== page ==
Living in a steak void

After I first left Texas, I was drawn back to my home state and began exploring San Antonio. My new college camarade was from San Antonio. We had bonded in the university cafeteria as we struggled to wrap our head around the state of affairs at the grill. No steak. We settled on cheeseburgers. I distinctly remember laughing hysterically, aghast with sadness, when my friend muttered,

“Who do I have to kill around here to get a steak.”

The severity of my decision to move to Tacoma, Washington set in. I had moved to the Pacific Northwest and was now undergoing some serious culture shock.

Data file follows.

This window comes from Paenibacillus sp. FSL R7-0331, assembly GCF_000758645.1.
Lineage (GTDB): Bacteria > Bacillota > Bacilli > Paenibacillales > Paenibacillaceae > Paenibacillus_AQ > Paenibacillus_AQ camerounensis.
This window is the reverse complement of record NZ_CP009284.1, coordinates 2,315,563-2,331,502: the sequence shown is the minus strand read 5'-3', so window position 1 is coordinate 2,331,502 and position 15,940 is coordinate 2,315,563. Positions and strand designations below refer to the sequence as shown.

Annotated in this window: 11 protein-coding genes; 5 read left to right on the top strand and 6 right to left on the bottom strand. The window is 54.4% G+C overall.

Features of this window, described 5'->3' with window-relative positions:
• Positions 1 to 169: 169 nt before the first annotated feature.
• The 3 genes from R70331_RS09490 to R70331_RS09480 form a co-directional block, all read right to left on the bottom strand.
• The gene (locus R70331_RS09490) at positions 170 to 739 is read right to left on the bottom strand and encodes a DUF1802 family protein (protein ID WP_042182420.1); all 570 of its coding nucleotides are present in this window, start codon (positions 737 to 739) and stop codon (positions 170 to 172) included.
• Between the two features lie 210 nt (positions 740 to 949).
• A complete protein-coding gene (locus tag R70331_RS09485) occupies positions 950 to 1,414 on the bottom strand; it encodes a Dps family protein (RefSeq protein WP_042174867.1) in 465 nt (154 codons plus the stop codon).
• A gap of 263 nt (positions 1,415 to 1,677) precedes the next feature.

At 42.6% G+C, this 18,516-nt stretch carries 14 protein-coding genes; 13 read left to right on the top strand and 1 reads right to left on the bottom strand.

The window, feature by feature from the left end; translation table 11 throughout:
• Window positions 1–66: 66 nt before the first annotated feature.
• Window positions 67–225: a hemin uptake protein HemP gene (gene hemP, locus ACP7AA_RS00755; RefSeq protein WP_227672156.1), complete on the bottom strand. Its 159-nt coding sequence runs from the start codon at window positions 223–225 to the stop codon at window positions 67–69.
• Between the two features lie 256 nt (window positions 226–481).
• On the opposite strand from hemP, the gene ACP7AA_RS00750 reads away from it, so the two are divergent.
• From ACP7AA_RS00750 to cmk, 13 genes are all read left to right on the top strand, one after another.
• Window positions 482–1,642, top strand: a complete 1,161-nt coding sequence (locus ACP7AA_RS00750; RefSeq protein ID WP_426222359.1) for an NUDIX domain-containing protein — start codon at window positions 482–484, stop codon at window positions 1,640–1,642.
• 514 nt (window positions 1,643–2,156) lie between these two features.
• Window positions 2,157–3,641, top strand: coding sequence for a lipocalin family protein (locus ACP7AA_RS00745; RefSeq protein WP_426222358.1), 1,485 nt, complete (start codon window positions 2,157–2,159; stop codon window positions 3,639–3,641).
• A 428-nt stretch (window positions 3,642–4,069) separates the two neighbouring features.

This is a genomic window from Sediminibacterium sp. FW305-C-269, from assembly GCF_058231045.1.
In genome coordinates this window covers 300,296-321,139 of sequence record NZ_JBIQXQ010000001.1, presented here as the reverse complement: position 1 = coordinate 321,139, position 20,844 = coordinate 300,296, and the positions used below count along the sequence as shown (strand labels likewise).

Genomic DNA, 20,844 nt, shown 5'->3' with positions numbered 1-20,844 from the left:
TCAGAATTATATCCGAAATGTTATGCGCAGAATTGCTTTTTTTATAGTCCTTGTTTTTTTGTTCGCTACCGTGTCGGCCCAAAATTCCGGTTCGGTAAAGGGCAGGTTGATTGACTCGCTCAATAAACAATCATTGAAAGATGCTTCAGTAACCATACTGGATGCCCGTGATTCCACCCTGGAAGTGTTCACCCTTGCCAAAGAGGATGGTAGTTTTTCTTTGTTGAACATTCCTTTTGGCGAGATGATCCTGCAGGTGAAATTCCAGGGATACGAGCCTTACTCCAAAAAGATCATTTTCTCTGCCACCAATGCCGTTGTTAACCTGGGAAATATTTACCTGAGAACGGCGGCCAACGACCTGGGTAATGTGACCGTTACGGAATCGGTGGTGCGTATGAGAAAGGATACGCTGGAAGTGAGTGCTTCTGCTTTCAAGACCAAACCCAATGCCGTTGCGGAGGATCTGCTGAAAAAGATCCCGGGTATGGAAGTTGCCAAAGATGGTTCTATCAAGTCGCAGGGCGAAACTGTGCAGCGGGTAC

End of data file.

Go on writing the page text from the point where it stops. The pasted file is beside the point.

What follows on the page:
When Christmas break rolled around, I stuck it out in Dallas for a few weeks. Trying to explain my new surroundings in the Northwest, but not gaining much traction. I was getting a little antsy and decided to see what San Antonio was all about. The stories had definitely preceded my visit. Wild parties, mexicana galas, bean and cheese combos like you’ve never seen, smelled, or ingested. I took the back roads down, reveling in the hospitality of the Texas countryside. I developed a theory that I called “truck etiquette.” This includes a number of civil decencies, but most importantly the grace to move to the shoulder if you’re driving slower than the fast approaching car in your rearview mirror. My trip to San Antonio was unforgettable: rich in culture, old as hell, with neighborhoods so tropical and roads so windy, I have been mystified by that town ever since.